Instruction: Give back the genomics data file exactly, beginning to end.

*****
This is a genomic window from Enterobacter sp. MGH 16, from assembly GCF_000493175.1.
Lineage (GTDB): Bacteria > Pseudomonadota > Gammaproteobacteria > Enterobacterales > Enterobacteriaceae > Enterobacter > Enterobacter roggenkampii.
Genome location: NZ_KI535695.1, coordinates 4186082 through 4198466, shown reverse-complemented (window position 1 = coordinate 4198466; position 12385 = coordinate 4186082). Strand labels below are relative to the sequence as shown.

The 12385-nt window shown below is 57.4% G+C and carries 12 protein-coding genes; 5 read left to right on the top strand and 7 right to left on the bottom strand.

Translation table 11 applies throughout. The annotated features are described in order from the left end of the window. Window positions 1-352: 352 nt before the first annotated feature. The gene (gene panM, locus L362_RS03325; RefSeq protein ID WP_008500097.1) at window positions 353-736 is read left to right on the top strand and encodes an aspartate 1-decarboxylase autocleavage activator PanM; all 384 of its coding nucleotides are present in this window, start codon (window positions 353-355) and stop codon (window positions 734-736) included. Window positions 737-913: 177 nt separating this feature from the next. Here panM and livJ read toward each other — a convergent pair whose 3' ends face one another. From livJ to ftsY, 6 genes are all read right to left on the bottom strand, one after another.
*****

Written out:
This is a genomic window from Enterobacter sp. MGH 16, from assembly GCF_000493175.1.
Lineage (GTDB): Bacteria > Pseudomonadota > Gammaproteobacteria > Enterobacterales > Enterobacteriaceae > Enterobacter > Enterobacter roggenkampii.
Genome location: NZ_KI535695.1, coordinates 4186082 through 4198466, shown reverse-complemented (window position 1 = coordinate 4198466; position 12385 = coordinate 4186082). Strand labels below are relative to the sequence as shown.

The 12385-nt window shown below is 57.4% G+C and carries 12 protein-coding genes; 5 read left to right on the top strand and 7 right to left on the bottom strand.

Translation table 11 applies throughout. The annotated features are described in order from the left end of the window. Window positions 1-352: 352 nt before the first annotated feature. The gene (gene panM, locus L362_RS03325; RefSeq protein ID WP_008500097.1) at window positions 353-736 is read left to right on the top strand and encodes an aspartate 1-decarboxylase autocleavage activator PanM; all 384 of its coding nucleotides are present in this window, start codon (window positions 353-355) and stop codon (window positions 734-736) included. Window positions 737-913: 177 nt separating this feature from the next. Here panM and livJ read toward each other — a convergent pair whose 3' ends face one another. From livJ to ftsY, 6 genes are all read right to left on the bottom strand, one after another.